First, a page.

Carpet Tile Report: Pulling back the curtain - Feb 2015

By Jessica Chevalier


The carpet tile industry had a good year in 2014, increasing sales in dollar value by 8.1% (mill value) and accounting for 9.1% of total flooring industry revenue, reports Market Insights LLC. While that may seem like a relatively small percentage overall, consider that carpet tile has made very little penetration into the residential market as of yet and commands just under a tenth of the floorcovering market primarily through specification in two commercial sectors: corporate (44%) and education (35%). At present, according to Market Insights, 80% of carpet tile is specified, 16% goes to mainstreet commercial projects and 4% is residential replacement.

Without a doubt, 2014 was the year of transparency for the carpet tile industry. Though a few players, prior to LEED v4, had environmental product declarations (EPDs) and, to a lesser degree, health product declarations (HPDs), last year every one of the major players with whom we spoke rolled them out. 

EPDs are third party verified documents that report “environmental data of products based on life cycle assessment (LCA) and other relevant information and in accordance with the international standard ISO 14025 (Type III Environmental Declarations),” reports, which refers to EPDs as “The Green Yardstick.” It’s similar to the nutrition label on packaged foods. HPDs are designed to identify health impacts through material disclosure, which is like the ingredients lists on packaged foods. Together, these tools go a long way toward transparency.

Most of the market players in carpet tile report that 2014 was a good year for their businesses, and that they expect even better from 2015. Says John Wells, president and CEO of Interface Americas, “Last year’s story, for both carpet tile and Interface, was the continued growth of share against the soft floorcovering market and, in places, against the whole floorcovering market. It’s a dynamic category.”

A part of this success is due to further decreases in face weights, which has allowed carpet tile to take share from broadloom and has afforded it entry into segments where it had not previously competed. 

While the corporate segment has been, and for the foreseeable future will continue to be, the primary segment for carpet tile, the flooring is quickly becoming a go-to product for other markets because of the design and installation flexibility that it offers, as well as the opportunity it provides for individual tile replacement. Much has been made of carpet tile’s growth in the hospitality and healthcare sectors, and, sure enough, it is gaining ground. However, as of yet, the sectors account for only 5% and 4%, respectively, of total sales. So, while these may be growing segments, they are not yet major moneymakers for carpet tile players.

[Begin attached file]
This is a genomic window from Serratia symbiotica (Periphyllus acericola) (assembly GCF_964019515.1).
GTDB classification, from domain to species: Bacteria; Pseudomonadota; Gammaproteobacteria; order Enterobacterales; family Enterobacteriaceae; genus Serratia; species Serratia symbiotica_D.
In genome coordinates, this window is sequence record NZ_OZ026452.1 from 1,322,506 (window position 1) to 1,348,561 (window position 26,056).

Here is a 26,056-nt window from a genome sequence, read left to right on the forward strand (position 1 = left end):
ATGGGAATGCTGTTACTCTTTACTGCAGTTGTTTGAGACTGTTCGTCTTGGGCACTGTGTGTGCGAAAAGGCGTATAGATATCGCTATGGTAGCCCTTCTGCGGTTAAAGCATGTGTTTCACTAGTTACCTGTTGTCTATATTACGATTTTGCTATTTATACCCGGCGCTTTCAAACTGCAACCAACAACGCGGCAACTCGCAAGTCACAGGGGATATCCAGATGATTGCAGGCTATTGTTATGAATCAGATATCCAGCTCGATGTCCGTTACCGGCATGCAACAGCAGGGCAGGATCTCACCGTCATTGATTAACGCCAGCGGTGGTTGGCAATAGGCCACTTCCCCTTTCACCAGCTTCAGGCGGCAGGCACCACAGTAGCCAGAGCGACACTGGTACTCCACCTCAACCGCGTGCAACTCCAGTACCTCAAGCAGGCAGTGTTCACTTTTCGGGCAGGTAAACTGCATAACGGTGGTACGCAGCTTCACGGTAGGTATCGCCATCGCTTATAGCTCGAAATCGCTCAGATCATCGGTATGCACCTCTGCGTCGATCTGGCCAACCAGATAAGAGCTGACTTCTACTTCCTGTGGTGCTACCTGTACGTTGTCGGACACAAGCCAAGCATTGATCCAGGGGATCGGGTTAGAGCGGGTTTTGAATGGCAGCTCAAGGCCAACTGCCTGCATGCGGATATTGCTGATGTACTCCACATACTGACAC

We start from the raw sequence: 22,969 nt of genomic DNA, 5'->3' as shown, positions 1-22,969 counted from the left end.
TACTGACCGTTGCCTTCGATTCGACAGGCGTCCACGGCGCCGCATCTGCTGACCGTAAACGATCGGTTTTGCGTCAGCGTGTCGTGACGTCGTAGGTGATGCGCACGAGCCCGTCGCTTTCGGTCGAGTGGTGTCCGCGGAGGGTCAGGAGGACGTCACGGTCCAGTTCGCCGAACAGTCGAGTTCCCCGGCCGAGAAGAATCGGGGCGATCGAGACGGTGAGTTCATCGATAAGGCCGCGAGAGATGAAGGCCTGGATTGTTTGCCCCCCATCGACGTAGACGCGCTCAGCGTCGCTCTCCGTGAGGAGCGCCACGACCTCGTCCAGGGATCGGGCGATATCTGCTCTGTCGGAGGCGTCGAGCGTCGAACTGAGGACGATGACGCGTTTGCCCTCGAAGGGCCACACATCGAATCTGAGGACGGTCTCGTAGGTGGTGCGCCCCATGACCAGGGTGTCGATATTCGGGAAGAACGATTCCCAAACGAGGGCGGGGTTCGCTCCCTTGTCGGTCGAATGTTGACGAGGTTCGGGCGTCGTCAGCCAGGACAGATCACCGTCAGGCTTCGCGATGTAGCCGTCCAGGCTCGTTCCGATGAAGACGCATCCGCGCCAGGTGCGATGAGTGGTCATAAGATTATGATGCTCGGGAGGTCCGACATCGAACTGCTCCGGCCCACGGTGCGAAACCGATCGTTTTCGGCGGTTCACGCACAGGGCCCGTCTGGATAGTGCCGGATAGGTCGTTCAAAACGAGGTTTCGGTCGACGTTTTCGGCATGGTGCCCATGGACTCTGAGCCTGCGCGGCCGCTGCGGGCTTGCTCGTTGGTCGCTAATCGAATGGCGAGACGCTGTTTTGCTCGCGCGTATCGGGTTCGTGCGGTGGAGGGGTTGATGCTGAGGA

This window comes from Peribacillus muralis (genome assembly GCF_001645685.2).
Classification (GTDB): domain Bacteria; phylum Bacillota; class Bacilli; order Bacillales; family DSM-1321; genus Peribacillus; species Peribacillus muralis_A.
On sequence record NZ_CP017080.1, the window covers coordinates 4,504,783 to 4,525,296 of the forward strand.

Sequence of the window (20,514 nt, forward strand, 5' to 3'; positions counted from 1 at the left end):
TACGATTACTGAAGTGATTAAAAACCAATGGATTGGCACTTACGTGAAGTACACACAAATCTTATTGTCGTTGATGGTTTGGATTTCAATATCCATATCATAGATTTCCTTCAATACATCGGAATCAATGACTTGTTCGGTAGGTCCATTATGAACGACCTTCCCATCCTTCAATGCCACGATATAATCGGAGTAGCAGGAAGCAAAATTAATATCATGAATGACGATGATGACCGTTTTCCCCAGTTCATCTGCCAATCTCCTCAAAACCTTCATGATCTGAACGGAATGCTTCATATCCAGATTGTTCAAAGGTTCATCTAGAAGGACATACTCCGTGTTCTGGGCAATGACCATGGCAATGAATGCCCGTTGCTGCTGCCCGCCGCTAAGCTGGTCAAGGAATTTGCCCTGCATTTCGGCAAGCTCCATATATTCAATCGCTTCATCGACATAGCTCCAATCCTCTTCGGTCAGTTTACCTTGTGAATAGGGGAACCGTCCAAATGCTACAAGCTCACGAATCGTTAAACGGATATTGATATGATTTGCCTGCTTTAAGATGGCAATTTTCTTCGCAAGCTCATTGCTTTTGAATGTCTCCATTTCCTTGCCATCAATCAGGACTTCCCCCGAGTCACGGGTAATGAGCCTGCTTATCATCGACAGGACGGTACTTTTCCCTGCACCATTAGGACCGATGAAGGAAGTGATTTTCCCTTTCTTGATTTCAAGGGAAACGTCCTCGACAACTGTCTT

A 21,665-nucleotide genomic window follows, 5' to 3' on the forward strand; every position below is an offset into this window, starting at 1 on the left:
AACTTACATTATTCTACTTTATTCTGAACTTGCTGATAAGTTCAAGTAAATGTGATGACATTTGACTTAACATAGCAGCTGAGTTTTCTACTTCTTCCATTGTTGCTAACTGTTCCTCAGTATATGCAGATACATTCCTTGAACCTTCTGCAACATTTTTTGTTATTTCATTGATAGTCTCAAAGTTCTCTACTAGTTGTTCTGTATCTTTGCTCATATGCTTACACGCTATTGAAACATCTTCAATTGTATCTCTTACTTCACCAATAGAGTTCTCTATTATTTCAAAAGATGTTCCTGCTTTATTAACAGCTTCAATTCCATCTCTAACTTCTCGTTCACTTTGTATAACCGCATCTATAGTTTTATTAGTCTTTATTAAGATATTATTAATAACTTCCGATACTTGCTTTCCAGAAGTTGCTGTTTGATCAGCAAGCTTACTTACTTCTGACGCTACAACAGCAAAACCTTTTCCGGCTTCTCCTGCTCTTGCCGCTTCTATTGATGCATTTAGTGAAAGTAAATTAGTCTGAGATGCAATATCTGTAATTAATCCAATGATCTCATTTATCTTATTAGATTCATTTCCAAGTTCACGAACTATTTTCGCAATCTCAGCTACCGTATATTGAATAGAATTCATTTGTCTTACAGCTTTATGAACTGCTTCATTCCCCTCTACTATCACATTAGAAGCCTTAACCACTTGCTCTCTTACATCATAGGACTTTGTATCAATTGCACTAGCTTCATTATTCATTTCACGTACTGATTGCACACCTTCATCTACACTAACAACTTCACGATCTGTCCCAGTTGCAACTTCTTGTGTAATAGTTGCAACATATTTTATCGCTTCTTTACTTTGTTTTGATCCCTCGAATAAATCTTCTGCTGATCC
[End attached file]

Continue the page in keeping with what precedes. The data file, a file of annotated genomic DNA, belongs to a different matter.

As one might expect, manufacturers create sector specific carpet tile products, hoping that their use and appeal isn’t limited to that single sector.


John Stephens, Shaw: The corporate sector is clearly dominated by tile. 2014 was a good year for the corporate market in the U.S. and other regions. 2015, with its positive employment news and recovering economy, will be robust in this sector. We are extremely bullish on 2015. Corporate, healthcare, education, retail, government: each of these sectors is healthy in North America.

Ross Leonard, J+J: For 2015, the corporate sector is wait-and-see, but we see strong growth potential in healthcare, education, retail and hospitality. Corporate is still dominant and has the most opportunity. It has more square footage than any other sector.

Ralph Grogan, Bentley: Corporate is the top sector for activity, but [carpet tile] is taking share in education and healthcare.

John Wells, Interface: Corporate had a good year. We saw strength in the last few months, and now we’re seeing the growth that we have been waiting for.

Mike Gallman, Mohawk: Carpet tile is continuing to grow in all sectors today, but the most activity remains in corporate. Education
Wells: It was a good year for carpet tile in education, higher education primarily.

Stephens: Carpet tile is taking share in hospitality without question. It’s becoming more important in rooms and public space.

Rob Cushman, Bolyu: Carpet tile has been gaining ground in hospitality, even though it’s a small portion of the total market. It’s both rooms and public space—but more on the rooms side. Carpet tile can be used in combination with LVT or polished concrete, or sometimes it is fully covering the rooms. Wells: In hospitality, the trend used to be ornate and colorful. Today, it’s more modern and subtle, more home like. 

Jack Ganley, Mannington: In hospitality, we are seeing carpet tiles used in common areas; these tiles tend to be more budget-oriented items.

Stephens: Carpet tile is experiencing continued growth in the healthcare sector. Senior living is becoming a stronger player. Three or four years ago, little tile was used in senior living, where there are a range of properties—from memory care to assisted living to independent living—with many different types of spaces and needs. Healthcare is tied into hospitality in both trends and ownership.